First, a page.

IMMEDIATE FIRE EFFECT ON PLANT : California wild grape is probably top-killed by fire [5,24]. DISCUSSION AND QUALIFICATION OF FIRE EFFECT : NO-ENTRY PLANT RESPONSE TO FIRE : California wild grape sprouts from the root crown after fire [24]. It probably colonizes from animal-dispersed seed. DISCUSSION AND QUALIFICATION OF PLANT RESPONSE : NO-ENTRY FIRE MANAGEMENT CONSIDERATIONS : California wild grape is probably a ladder fuel, carrying fire into the canopies of the trees upon which it climbs.

References for species: Vitis californica


1. Airola, Daniell A.; Messick, Timothy C. 1987. Sliding toward extinction: the state of California's natural heritage, 1987. Report prepared at the request of the California Senate Committee on Natural Resources and Wildlife. [Location of publisher unknown]: [Publisher unknown]. 123 p. On file at: U.S. Department of Agriculture, Forest Service, Intermountain Research Station, Fire Sciences Laboratory, Missoula, MT. [19482]
2. Barrett, Reginald H. 1983. Food habits of coyotes, Canis latrans, in eastern Tehama County, California. California Fish and Game. 69(3): 184-186. [13786]
3. Belluomini, Linda; Trapp, Gene R. 1984. Ringtail distribution and abundance in the Central Valley of California. In: Warner, Richard E.; Hendrix, Kathleen M., eds. California riparian systems: Ecology, conservation, and productive management. Berkeley, CA: University of California Press: 906-914. [5880]
4. Bernard, Stephen R.; Brown, Kenneth F. 1977. Distribution of mammals, reptiles, and amphibians by BLM physiographic regions and A.W. Kuchler's associations for the eleven western states. Tech. Note 301. Denver, CO: U.S. Department of the Interior, Bureau of Land Management. 169 p. [434]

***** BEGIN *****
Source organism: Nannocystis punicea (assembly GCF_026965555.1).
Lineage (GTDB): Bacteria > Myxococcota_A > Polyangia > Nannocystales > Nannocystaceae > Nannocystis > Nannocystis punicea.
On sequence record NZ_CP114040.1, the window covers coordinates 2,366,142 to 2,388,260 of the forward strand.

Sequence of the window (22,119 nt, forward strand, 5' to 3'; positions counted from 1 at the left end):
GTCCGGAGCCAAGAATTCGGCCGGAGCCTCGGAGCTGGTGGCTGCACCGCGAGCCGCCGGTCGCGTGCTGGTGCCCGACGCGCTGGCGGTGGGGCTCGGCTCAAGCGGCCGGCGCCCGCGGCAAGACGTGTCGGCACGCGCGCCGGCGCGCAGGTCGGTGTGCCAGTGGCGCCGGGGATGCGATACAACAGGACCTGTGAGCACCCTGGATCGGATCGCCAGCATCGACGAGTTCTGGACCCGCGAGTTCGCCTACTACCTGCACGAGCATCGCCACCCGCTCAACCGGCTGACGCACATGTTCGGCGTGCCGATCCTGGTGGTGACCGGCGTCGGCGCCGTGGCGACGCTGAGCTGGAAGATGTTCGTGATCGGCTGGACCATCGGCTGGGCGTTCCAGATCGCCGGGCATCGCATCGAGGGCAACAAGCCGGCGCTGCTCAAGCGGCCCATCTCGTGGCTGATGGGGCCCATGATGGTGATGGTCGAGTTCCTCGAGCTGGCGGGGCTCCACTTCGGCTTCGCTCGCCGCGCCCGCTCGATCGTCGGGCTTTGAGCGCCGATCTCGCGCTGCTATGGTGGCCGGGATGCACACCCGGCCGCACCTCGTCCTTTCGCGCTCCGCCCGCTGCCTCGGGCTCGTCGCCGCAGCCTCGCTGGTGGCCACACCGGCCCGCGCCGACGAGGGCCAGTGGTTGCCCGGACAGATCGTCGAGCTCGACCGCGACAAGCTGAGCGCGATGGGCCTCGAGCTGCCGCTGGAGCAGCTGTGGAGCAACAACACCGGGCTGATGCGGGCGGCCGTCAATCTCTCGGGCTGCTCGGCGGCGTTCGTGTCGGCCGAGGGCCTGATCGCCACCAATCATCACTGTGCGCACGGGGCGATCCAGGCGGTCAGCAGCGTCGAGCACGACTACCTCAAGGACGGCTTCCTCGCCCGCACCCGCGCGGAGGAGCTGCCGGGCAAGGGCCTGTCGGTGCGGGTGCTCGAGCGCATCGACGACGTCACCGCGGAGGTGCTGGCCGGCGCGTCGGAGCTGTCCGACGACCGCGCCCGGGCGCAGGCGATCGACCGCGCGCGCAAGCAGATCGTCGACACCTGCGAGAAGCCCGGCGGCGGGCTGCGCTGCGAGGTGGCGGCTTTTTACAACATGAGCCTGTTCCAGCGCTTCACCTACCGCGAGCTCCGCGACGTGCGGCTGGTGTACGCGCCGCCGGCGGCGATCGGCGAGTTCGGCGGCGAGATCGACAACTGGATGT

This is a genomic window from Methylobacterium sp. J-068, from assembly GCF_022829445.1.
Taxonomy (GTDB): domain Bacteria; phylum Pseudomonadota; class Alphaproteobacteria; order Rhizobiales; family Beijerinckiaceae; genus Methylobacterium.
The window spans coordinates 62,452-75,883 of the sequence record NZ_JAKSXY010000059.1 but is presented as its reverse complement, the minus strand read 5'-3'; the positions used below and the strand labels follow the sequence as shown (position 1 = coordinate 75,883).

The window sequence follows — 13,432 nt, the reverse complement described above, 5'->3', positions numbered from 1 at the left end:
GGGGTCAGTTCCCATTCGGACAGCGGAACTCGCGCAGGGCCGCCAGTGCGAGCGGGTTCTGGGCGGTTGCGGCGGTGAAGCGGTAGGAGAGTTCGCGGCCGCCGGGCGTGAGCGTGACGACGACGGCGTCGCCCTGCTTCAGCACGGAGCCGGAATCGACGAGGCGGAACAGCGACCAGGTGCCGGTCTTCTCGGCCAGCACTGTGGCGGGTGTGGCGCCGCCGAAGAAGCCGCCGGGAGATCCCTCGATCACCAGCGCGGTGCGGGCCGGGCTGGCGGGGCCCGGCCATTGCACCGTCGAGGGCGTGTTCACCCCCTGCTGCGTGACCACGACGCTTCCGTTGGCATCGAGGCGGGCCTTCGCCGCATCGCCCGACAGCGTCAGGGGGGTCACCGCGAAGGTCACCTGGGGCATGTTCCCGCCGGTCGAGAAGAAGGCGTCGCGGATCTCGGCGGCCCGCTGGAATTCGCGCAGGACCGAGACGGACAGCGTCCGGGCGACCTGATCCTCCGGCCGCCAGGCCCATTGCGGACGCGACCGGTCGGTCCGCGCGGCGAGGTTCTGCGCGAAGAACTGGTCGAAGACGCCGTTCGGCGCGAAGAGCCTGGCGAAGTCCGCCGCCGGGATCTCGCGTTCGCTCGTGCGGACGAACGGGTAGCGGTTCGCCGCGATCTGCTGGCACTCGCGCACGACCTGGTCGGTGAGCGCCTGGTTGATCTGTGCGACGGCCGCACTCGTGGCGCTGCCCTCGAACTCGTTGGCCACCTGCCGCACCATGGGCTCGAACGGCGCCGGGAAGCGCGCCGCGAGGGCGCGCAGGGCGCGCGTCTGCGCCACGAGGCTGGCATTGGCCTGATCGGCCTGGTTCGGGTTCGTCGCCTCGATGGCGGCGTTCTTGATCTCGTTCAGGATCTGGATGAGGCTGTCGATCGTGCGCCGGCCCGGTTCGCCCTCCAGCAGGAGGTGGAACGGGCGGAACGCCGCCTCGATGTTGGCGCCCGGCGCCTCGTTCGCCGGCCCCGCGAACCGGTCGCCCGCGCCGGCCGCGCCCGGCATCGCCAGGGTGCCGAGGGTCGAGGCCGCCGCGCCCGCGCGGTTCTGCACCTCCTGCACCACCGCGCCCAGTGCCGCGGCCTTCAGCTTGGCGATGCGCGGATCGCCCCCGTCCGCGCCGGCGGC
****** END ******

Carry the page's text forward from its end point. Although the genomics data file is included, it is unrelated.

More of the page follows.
5. Conrad, C. Eugene. 1987. Common shrubs of chaparral and associated ecosystems of southern California. Gen. Tech. Rep. PSW-99. Berkeley, CA: U.S. Department of Agriculture, Forest Service, Pacific Southwest Forest and Range Experiment Station. 86 p. [4209]
6. Eyre, F. H., ed. 1980. Forest cover types of the United States and Canada. Washington, DC: Society of American Foresters. 148 p. [905]
7. Garrison, George A.; Bjugstad, Ardell J.; Duncan, Don A.; [and others]. 1977. Vegetation and environmental features of forest and range ecosystems. Agric. Handb. 475. Washington, DC: U.S. Department of Agriculture, Forest Service. 68 p. [998]
8. Goldner, Bernard H. 1984. Riparian restoration efforts associated with structurally modified flood control channels. In: Warner, Richard E.; Hendrix, Kathleen M., eds. California riparian systems: Ecology, conservation, and productive management: Proceedings of the conference; 1981 September 17-19; Davis, CA. Berkeley, CA: University of California Press: 445-451. [5852]
9. Hehnke, Merlin; Stone, Charles P. 1979. Value of riparian vegetation to avian populations along the Sacramento River Sy. In: Johnson, R. Roy; McCormick, J. Frank, technical coordinators. Strategies for protection and management of floodplain wetlands & other riparian ecosystems: Proc. of the symposium; 1978 December 11-13; Callaway Gardens, GA. General Technical Report WO-12. Washington, DC: U.S. Department of Agriculture, Forest Service: 228-235. [4363]
10. Holland, Robert F. 1986. Preliminary descriptions of the terrestrial natural communities of California. Sacramento, CA: California Department of Fish and Game. 156 p. [12756]
11. Jepson, Willis Linn. 1925. A manual of the flowering plants of California. Berkeley, CA: University of California Press. 1238. [19365]
12. Katibah, Edwin F. 1984. A brief history of riparian forests in the Central Valley of California. In: Warner, Richard E.; Hendrix, Kathleen M., eds. California riparian systems: Ecology, conservation, and productive management: Proceedings of the conference; 1981 September 17-19; Davis, CA. Berkeley, CA: University of California Press: 23-29. [5822]
13. Kruckeberg, A. R. 1982. Gardening with native plants of the Pacific Northwest. Seattle: University of Washington Press. 252 p. [9980]